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witf introduces 'Smart Talk Friday' radio program

RST: Traffic congestion in Central PA

Written by Scott LaMar, Smart Talk Host/Executive Producer | Jul 8, 2013 2:39 PM

Radio Smart Talk for Tuesday, July 9:

traffic congestion 300 x 170.jpg

Traffic congestion is just a way of life for most motorists.  On a normal day, the places where traffic slows down and backs up is expected as part of the daily commute and is built into the time planned for getting to work or the destination.  Just because it's part of a typical day doesn't make it any less frustrating or stressful however.

But think about this the next time you're stuck in traffic -- congestion in the Harrisburg-York-Lancaster region cost commuters $472 million in hours and fuel costs each year.  That's about 25 hours, 11 gallons of gas, or $460 annually.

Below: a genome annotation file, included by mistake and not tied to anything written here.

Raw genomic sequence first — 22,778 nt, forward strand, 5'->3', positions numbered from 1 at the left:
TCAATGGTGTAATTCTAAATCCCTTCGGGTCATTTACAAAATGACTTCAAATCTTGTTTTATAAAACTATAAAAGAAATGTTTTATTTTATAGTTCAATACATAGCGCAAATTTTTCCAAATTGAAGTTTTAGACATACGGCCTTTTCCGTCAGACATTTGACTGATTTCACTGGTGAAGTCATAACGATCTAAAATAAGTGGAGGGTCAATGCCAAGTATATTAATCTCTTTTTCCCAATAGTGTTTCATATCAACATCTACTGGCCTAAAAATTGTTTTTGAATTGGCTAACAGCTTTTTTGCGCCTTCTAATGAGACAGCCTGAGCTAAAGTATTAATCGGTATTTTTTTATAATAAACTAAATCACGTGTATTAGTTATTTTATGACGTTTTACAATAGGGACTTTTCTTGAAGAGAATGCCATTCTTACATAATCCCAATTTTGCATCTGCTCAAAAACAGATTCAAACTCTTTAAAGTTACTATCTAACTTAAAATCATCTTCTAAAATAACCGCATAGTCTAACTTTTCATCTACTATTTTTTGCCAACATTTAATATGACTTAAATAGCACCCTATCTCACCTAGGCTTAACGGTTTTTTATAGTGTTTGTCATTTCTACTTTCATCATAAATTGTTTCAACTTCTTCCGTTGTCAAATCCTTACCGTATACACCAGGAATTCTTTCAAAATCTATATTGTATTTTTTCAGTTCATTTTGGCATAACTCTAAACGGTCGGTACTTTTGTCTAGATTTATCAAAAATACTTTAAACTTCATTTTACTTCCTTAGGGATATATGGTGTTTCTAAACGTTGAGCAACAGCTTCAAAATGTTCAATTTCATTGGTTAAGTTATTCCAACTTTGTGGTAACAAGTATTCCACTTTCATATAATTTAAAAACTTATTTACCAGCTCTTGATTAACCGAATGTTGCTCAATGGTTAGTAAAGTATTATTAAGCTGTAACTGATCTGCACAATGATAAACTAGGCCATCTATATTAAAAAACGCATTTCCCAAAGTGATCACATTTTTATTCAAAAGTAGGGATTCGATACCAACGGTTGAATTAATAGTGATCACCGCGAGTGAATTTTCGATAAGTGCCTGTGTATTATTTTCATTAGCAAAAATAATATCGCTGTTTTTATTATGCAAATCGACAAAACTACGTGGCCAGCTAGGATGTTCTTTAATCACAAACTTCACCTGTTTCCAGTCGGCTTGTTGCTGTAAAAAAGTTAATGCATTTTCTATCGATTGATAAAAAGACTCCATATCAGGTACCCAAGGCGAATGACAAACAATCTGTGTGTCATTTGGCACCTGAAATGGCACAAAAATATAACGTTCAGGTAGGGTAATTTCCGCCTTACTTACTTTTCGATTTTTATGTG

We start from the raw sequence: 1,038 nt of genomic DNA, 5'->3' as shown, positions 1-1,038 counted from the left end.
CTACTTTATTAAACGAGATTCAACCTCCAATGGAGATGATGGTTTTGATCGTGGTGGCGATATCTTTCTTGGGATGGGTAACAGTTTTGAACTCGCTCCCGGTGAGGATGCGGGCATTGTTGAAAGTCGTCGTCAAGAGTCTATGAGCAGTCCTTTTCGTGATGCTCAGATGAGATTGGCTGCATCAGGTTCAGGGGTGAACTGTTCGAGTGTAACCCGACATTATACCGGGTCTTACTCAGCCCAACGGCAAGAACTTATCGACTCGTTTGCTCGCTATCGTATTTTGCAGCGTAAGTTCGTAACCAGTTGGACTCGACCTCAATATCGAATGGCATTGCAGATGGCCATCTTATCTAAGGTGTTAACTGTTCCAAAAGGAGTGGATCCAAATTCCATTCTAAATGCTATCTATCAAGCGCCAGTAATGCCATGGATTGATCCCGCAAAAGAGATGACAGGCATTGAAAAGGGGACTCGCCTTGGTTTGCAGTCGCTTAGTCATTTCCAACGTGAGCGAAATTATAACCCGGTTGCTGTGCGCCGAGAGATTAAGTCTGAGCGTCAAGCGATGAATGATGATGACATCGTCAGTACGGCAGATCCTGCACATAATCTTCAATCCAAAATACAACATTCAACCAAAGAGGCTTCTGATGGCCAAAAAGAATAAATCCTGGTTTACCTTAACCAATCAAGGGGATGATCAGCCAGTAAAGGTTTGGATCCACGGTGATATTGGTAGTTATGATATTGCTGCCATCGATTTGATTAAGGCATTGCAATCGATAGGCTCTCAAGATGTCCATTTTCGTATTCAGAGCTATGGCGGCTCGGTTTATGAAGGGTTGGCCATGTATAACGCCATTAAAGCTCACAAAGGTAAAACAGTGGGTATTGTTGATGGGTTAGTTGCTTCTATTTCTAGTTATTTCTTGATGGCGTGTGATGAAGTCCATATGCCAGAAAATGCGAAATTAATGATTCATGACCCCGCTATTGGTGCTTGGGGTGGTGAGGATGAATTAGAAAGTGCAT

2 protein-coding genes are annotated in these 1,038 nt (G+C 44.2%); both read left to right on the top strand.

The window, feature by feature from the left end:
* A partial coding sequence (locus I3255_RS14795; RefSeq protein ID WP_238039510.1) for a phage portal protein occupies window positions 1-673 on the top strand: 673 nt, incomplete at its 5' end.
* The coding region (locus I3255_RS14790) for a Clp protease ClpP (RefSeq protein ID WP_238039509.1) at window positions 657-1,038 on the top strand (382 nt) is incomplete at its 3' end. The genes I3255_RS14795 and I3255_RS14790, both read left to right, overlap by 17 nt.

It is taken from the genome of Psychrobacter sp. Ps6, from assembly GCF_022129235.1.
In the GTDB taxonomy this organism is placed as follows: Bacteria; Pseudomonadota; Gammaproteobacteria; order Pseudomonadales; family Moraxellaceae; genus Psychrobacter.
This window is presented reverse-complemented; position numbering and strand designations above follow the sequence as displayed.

Those figures are from the Washington D.C. based transportation think tank TRIP.

The group recently released a study that ranked the region's 14 most congested roads.  Ten of the roads are in York and Lancaster Counties and the other four are in the Harrisburg area.

Frank Moretti, TRIP's director of Research and Policy will be a guest on Tuesday's Radio Smart Talk to identify the hot spots and what can be done to relieve congestion.

What ideas do you suggest to relieve traffic congestion?

Top Congested Commuter Routes in Central PA:

1. Rohrerstown Road from Wabank Road to State Street in Lancaster. This congested corridor costs the average rush hour driver 108 hours, 46 additional gallons of gas, and $1,995 annually or $38 weekly

2. US 222 from New Danville Pike to the PA 501/PA 272 intersection in Lancaster. This congested corridor costs the average rush hour driver 75 hours, 32 additional gallons of gas, and $1,381 annually or $27 weekly.